Einstein's general theory of relativity radically changed our notions of space, gravity, and time. Gravity's Century takes us from Einstein's struggle to develop his theory up to the modern day--when the detection of gravitational waves from black holes has confirmed general relativity's most audacious claims, even as scientists are still trying to reconcile the theory with the other great idea of twentieth-century physics, quantum mechanics.--David Spergel, Princeton University
This gracefully written history of 20th-century gravity research from science writer Cowen shines a light on a key aspect of modern physics...Filled with vivid descriptions of cutting-edge work and the scientists behind it, Cowen's book is fascinating, both a learning experience and a pleasure to read.--Publishers Weekly (starred review) (03/11/2019)
[Cowen's] brisk, engaging narrative leads us from Einstein's famous 'thought experiments' through theorists' many (so far unsuccessful) attempts to marry quantum mechanics with general relativity, and up to recent (more successful) efforts to observe gravitational waves and black holes.--Wall Street Journal (05/24/2019)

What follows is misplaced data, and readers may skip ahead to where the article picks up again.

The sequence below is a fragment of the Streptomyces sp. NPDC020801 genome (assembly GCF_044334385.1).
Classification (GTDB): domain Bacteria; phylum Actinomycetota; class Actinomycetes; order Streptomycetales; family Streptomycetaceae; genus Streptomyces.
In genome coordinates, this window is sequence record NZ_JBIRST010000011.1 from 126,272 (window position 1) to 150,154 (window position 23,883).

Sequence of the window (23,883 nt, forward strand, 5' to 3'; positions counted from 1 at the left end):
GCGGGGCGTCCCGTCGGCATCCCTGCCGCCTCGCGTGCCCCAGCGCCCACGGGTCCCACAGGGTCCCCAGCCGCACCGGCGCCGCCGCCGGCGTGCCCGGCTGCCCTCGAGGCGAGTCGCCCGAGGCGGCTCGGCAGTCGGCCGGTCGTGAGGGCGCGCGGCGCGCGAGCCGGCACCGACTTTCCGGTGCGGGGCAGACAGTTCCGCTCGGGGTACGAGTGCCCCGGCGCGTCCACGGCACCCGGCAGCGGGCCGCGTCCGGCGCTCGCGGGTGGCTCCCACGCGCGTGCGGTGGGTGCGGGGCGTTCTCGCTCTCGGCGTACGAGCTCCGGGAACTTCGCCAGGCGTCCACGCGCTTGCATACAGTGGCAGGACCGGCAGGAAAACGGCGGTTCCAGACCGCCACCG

A brief, accessible account of the 1919 eclipse and subsequent advances in cosmology, touching upon dark matter, dark energy, quantum gravity, and black holes. It's a very quick and readable introduction to some of the exotic findings that came in Einstein's wake.-- (06/01/2019)
This is as good a short introduction to Einstein's thought as one could wish for.--Simon Ings"The Spectator" (05/11/2019)
In a conversational style, the veteran physics writer chronicles the field's greatest hits in the century since a solar eclipse proved Einstein was right.--Gemma Tarlach"Discover" (06/01/2019)
A breezy and enjoyable read, a welcome addition to a crowded shelf of books on these topics.--Peter Coles"Nature" (04/15/2019)
Gravity's Century is remarkably easy to follow and read. If you are a keen beginner, or just interested in some of the people behind the science, read this book.-- (05/01/2019)
Accessible and compact...A great introduction to Einstein's theory of general relativity and the century of research that has been testing his ideas since.--Leon Vlieger"Inquisitive Biologist" (09/12/2019)
There are some extremely clever ways to visualize how gravitation works in a Universe governed by General Relativity under a wide variety of physical conditions, and Cowen explores many of the classic ways you've probably seen before along with some incredibly creative ones that were new, even to me.--Ethan Siegel"Forbes" (11/29/2019)
A concise chronicle of the dramatic expansion of our knowledge of the universe, from the eclipse expeditions of 1919 to test Einstein's theory of relativity, to the Event Horizon Telescope's black hole images of 2019.--Mike Perricone"Symmetry" (12/10/2019)
Clear and readily intelligible to the non-specialist.--Johannes E. Riutta"Well-Read Naturalist" (11/17/2019)